Prognostic Factors for Thyroid Carcinoma Originating from Follicular CellsView this Special Issue
Prognostic Factors for Thyroid Carcinoma Originating from Follicular Cells
Most thyroid carcinomas originating from follicular cells are differentiated carcinomas (DTC) that generally have an indolent character and show a favorable prognosis if treated appropriately. However, cases with certain clinicopathological characteristics are progressive and life threatening. In this special issue, scientific papers and reviews regarding the prognosis and prognostic factors of thyroid carcinoma patients were collated.
The first paper is a review of prognostic factors of DTC based on data from the Kuma Hospital, a hospital specializing in thyroid care. Prominent prognostic factors of DTC are indicated here in an orthodox fashion. The second one demonstrated the difference in preoperative thyrotropin serum concentrations according to the pathological diagnosis: benign nodule, papillary microcarcinoma, and clinical papillary carcinoma. It is well known that clinical node metastasis detected on preoperative imaging studies affects the prognosis of papillary carcinoma patients, as indicated in the first paper. In the third paper, the prognosis of patients showing clinical lateral node metastasis on the side contralateral but not ipsilateral to the primary lesions was investigated. Such cases generally show indolent behavior. For surgery of papillary carcinoma, it remains debatable whether central node dissection is important. The fourth paper indicates frequent metastasis to the central compartment as well as risk factors of central node metastasis and concludes that total central node dissection is preferable for papillary carcinoma.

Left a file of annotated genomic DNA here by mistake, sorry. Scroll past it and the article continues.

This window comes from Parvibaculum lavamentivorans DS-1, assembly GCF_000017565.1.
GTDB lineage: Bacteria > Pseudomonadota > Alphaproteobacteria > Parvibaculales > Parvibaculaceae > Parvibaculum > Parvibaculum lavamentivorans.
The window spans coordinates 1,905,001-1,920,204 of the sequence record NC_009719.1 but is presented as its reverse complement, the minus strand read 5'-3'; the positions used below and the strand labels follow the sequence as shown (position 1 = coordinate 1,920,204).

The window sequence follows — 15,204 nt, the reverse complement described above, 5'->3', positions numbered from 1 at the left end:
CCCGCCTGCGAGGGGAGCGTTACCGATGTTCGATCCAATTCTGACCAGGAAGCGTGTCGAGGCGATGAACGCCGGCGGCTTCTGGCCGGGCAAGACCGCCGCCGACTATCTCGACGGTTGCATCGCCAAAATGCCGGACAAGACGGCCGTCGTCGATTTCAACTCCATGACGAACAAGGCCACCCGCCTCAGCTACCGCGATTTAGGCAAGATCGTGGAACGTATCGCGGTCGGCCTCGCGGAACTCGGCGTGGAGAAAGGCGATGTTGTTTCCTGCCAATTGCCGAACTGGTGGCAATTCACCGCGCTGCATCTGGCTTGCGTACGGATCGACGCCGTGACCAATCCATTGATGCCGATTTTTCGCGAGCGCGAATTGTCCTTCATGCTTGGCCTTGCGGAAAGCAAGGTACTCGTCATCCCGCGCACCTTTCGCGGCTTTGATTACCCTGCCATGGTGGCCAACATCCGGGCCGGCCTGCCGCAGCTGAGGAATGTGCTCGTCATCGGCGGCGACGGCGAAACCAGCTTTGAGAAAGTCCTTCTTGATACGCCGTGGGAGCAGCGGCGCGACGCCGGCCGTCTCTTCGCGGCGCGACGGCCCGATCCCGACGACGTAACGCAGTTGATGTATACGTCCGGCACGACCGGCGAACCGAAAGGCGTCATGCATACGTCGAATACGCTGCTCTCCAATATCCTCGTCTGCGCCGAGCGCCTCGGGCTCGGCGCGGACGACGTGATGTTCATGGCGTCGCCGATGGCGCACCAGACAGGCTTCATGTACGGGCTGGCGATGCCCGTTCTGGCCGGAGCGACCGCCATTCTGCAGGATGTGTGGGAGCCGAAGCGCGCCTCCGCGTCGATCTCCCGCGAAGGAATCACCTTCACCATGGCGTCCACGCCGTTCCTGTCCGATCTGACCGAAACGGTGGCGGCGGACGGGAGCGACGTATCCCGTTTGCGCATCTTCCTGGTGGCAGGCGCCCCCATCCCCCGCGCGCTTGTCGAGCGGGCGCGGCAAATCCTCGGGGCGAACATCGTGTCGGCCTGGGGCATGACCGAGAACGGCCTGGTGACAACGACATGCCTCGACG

Most prominent prognostic factors of papillary carcinoma can be evaluated based on pre- and intraoperative findings. However, pathological examination is also important because there are some aggressive variants such as the tall cell variant of papillary carcinoma. Furthermore, small foci of anaplastic carcinoma or squamous cell carcinoma may be detected, which significantly predict a dire prognosis. However, the fifth paper demonstrated a comparatively favorable prognosis of papillary thyroid carcinoma patients with squamous cell carcinoma compartments if they can successfully undergo locally curative surgery. Papillary carcinoma shows locoregional recurrence much more frequently than distant recurrence, and the organ in which papillary carcinoma is most likely to recur is the regional lymph node. However, papillary carcinoma recurrence can lead to various other locoregional lesions. The sixth paper investigated the clinical significance of subcutaneous or intrastrap muscular recurrence and showed that it is not fatal but is a predictor of distant recurrence and that careful follow-up is required for such patients.
The three papers from the seventh to ninth focused on up-to-date topics. The seventh one demonstrated that recombinant human thyrotropin-aided radioiodine therapy is beneficial for patients with metastatic DTC. The authors showed that this strategy yielded a therapeutic benefit in 39% of patients who otherwise could not be efficiently treated with 131I therapy. The eighth paper reviewed the role of 18FDG-PET for the diagnosis, prognosis, and management of thyroid carcinoma. The ninth paper is also a review of the RET rearrangement in Chernobyl-related thyroid carcinoma. This theme is quite timely because of the Tohoku disaster in Japan in March 2011.
As indicated above, this special issue includes papers investigating the prognosis of DTC patients from various standpoints. I hope that this special issue significantly contributes to the advancement of thyroid carcinoma therapy.